An international team of experts has successfully administered antibiotics to ailing young orca J50 in an emergency effort to save her life, an apparent first for an orca in the wild.
Three-and-a-half-year-old “Scarlet” is underweight and suffers from periods of lethargy.
“Having not laid eyes on her personally before, it was dramatic how thin she is,” said Dr. Marty Haulena, the Vancouver Aquarium’s head veterinarian. “She has been thin for a while, so this may not be an acute illness, but her body condition is incredibly concerning.”
After tracking J50 from Canadian to U.S. waters over six hours on Thursday, Haulena used a dart to deliver a dose of Convenia, a long-lasting veterinary antibiotic.
When conditions were right, the team of American and Canadian biologists and vets didn’t hesitate.
“This was our first opportunity in nearly a week of trying to get near the whale,” said Haulena. “There is very little risk to the animal getting a shot of long-lasting antibiotic, but the potential gain was quite large.”
The treatment appears to be the first time an orca has been medicated remotely in the wild.
The team of Fisheries and Oceans Canada and U.S. National Oceanic and Atmospheric Administration biologists and vets was also able to take blow samples from J50 exhaling.
Those samples have been sent for analysis, specifically for harmful bacteria and fungi from the airway. Individual results could take months to come back.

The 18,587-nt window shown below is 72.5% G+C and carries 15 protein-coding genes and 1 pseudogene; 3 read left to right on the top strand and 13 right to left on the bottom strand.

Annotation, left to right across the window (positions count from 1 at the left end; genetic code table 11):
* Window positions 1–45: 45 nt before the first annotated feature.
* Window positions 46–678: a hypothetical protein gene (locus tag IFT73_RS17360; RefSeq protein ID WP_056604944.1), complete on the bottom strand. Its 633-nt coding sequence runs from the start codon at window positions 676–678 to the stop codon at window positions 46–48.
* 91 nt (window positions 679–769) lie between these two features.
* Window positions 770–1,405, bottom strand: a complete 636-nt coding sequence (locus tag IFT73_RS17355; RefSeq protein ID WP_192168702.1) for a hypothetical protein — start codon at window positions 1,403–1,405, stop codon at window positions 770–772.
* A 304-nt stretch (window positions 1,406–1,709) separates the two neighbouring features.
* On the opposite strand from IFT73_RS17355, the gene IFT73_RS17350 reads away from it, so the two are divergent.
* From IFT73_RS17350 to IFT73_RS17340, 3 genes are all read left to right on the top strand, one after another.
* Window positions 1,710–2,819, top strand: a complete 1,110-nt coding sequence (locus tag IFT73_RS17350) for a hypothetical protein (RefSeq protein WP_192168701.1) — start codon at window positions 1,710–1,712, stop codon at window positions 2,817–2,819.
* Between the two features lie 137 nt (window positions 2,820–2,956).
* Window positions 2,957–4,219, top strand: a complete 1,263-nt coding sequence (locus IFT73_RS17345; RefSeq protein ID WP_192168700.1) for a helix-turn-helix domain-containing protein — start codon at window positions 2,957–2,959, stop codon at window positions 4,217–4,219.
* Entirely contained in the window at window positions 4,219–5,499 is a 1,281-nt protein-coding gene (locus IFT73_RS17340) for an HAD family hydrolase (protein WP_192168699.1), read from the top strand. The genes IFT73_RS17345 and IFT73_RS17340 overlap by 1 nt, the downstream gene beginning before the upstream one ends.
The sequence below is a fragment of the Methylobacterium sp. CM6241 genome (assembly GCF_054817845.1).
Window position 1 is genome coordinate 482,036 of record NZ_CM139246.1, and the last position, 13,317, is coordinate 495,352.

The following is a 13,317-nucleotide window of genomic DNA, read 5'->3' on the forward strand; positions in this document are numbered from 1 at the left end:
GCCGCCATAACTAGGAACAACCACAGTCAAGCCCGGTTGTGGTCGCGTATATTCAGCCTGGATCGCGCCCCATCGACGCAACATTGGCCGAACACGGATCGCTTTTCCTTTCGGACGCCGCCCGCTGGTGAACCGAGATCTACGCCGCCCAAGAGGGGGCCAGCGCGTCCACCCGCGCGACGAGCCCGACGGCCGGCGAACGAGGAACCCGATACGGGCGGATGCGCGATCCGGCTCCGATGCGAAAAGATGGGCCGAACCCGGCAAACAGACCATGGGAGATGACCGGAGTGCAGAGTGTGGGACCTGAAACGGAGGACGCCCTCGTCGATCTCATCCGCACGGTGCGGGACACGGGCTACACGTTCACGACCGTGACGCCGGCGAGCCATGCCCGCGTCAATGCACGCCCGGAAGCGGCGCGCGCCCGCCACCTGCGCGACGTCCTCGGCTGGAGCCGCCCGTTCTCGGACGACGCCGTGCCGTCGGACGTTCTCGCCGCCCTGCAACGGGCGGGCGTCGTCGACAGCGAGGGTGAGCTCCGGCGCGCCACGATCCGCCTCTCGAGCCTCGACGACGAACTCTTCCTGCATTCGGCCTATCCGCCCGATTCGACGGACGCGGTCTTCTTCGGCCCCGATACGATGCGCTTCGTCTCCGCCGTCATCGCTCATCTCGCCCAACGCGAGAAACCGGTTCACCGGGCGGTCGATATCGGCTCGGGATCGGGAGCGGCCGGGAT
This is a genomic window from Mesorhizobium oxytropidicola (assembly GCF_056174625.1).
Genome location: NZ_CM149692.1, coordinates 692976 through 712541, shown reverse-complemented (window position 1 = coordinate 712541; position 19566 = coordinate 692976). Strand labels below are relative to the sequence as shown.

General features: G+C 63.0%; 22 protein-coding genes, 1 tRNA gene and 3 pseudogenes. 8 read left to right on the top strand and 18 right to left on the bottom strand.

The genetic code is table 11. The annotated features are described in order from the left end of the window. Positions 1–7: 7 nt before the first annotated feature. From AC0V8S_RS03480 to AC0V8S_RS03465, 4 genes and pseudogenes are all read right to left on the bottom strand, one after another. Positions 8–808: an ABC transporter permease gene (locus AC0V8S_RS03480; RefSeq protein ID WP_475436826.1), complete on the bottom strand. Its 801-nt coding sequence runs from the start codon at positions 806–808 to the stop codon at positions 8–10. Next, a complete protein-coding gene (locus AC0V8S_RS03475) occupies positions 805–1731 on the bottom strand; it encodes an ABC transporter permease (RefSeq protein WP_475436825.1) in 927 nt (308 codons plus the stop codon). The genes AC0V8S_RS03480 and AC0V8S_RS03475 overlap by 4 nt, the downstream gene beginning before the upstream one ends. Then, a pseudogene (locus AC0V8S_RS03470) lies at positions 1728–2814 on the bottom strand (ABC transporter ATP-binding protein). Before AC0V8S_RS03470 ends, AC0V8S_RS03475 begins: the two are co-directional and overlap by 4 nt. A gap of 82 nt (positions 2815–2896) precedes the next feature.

“While we wait for the results, we are treating what is treatable,” said Haulena. “We will consider other medications in the coming days as we get more information.”
After the examination, Haulena was leaning away from respiratory infection or pneumonia as an explanation for J50’s condition.
J50 was observed to be moving well, diving and moving from group to group, but he cautioned that other whales in similar condition to J50 have not survived.
“What we are going to concentrate on in the next few days is her ability to eat,” said Haulena.
Biologists will watch to see if the young whale is foraging, determine if she vomits after eating, observe the health of her scat, and obtain a fecal sample.
J50 is a member of J Pod of the endangered Southern Resident Killer Whale group, that includes orca J35 “Tahlequah” who has been carrying her dead calf with her for more than two weeks.
There are plans to attempt to feed J50 while she is in U.S. waters, but the procedure depends on ocean conditions and the behaviour of J50 and the rest of the pod, according to National Oceanic and Atmospheric Administration Fisheries biologist Lynne Barre.
“Our goal is to see if this is a viable option to deliver medication,” she said. “Can we do it when she is a bit separated from the group? Can we do it safely and are we able to observe her response?”
If the plan goes ahead, J50 would be given unmedicated fish to see if feeding is feasible and gauge her response.
The group has not sought permission to attempt feeding her in Canadian waters.
DFO is asking that boaters and whale watchers maintain a 500-metre buffer zone around J50.
“She appears to be in distress and may not be feeding successfully, so we are asking vessels continue to give her a wide berth,” said DFO regional director Andrew Thomson. “That will be to the benefit of this animal.”